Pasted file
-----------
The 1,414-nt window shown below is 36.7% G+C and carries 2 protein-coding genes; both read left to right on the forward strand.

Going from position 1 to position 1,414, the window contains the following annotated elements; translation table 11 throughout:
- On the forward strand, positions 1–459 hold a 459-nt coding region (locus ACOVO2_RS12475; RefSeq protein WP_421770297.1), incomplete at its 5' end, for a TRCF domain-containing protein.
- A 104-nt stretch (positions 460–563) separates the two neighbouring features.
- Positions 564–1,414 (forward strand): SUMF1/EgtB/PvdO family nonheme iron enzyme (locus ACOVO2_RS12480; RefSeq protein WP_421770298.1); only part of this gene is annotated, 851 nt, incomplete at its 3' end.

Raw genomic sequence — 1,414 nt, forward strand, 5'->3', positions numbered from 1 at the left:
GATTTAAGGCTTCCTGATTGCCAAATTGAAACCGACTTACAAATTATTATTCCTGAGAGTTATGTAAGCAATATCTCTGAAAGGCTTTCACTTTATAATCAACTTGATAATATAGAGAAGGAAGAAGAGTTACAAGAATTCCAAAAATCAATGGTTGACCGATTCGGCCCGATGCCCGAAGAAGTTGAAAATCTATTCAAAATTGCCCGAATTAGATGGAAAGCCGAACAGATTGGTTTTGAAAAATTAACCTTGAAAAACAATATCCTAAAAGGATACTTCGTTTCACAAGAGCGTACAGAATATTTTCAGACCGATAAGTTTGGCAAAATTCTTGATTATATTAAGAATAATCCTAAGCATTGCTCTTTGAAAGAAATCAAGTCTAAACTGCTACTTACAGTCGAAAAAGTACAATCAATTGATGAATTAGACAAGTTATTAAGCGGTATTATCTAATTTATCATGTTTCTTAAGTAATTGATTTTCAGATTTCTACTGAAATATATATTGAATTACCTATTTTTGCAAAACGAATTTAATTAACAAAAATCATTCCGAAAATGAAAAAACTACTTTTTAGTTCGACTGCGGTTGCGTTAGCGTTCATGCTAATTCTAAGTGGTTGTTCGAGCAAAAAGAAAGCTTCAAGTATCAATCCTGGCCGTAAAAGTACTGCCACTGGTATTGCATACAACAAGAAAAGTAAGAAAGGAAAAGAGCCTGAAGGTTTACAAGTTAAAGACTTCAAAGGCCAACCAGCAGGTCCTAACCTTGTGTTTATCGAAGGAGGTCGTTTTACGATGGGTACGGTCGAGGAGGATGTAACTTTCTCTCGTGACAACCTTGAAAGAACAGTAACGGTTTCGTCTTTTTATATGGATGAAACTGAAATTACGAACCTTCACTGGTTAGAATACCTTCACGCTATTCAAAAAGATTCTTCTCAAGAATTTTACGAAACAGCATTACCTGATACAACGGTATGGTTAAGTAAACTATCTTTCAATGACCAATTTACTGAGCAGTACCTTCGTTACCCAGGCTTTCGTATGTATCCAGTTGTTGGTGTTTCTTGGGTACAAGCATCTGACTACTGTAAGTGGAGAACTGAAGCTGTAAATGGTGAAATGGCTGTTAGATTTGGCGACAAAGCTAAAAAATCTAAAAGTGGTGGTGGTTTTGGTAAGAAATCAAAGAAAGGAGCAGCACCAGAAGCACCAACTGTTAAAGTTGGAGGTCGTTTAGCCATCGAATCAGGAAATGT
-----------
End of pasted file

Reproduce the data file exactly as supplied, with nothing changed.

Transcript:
The 1,414-nt window shown below is 36.7% G+C and carries 2 protein-coding genes; both read left to right on the forward strand.

Going from position 1 to position 1,414, the window contains the following annotated elements; translation table 11 throughout:
- On the forward strand, positions 1–459 hold a 459-nt coding region (locus ACOVO2_RS12475; RefSeq protein WP_421770297.1), incomplete at its 5' end, for a TRCF domain-containing protein.
- A 104-nt stretch (positions 460–563) separates the two neighbouring features.
- Positions 564–1,414 (forward strand): SUMF1/EgtB/PvdO family nonheme iron enzyme (locus ACOVO2_RS12480; RefSeq protein WP_421770298.1); only part of this gene is annotated, 851 nt, incomplete at its 3' end.

Raw genomic sequence — 1,414 nt, forward strand, 5'->3', positions numbered from 1 at the left:
GATTTAAGGCTTCCTGATTGCCAAATTGAAACCGACTTACAAATTATTATTCCTGAGAGTTATGTAAGCAATATCTCTGAAAGGCTTTCACTTTATAATCAACTTGATAATATAGAGAAGGAAGAAGAGTTACAAGAATTCCAAAAATCAATGGTTGACCGATTCGGCCCGATGCCCGAAGAAGTTGAAAATCTATTCAAAATTGCCCGAATTAGATGGAAAGCCGAACAGATTGGTTTTGAAAAATTAACCTTGAAAAACAATATCCTAAAAGGATACTTCGTTTCACAAGAGCGTACAGAATATTTTCAGACCGATAAGTTTGGCAAAATTCTTGATTATATTAAGAATAATCCTAAGCATTGCTCTTTGAAAGAAATCAAGTCTAAACTGCTACTTACAGTCGAAAAAGTACAATCAATTGATGAATTAGACAAGTTATTAAGCGGTATTATCTAATTTATCATGTTTCTTAAGTAATTGATTTTCAGATTTCTACTGAAATATATATTGAATTACCTATTTTTGCAAAACGAATTTAATTAACAAAAATCATTCCGAAAATGAAAAAACTACTTTTTAGTTCGACTGCGGTTGCGTTAGCGTTCATGCTAATTCTAAGTGGTTGTTCGAGCAAAAAGAAAGCTTCAAGTATCAATCCTGGCCGTAAAAGTACTGCCACTGGTATTGCATACAACAAGAAAAGTAAGAAAGGAAAAGAGCCTGAAGGTTTACAAGTTAAAGACTTCAAAGGCCAACCAGCAGGTCCTAACCTTGTGTTTATCGAAGGAGGTCGTTTTACGATGGGTACGGTCGAGGAGGATGTAACTTTCTCTCGTGACAACCTTGAAAGAACAGTAACGGTTTCGTCTTTTTATATGGATGAAACTGAAATTACGAACCTTCACTGGTTAGAATACCTTCACGCTATTCAAAAAGATTCTTCTCAAGAATTTTACGAAACAGCATTACCTGATACAACGGTATGGTTAAGTAAACTATCTTTCAATGACCAATTTACTGAGCAGTACCTTCGTTACCCAGGCTTTCGTATGTATCCAGTTGTTGGTGTTTCTTGGGTACAAGCATCTGACTACTGTAAGTGGAGAACTGAAGCTGTAAATGGTGAAATGGCTGTTAGATTTGGCGACAAAGCTAAAAAATCTAAAAGTGGTGGTGGTTTTGGTAAGAAATCAAAGAAAGGAGCAGCACCAGAAGCACCAACTGTTAAAGTTGGAGGTCGTTTAGCCATCGAATCAGGAAATGT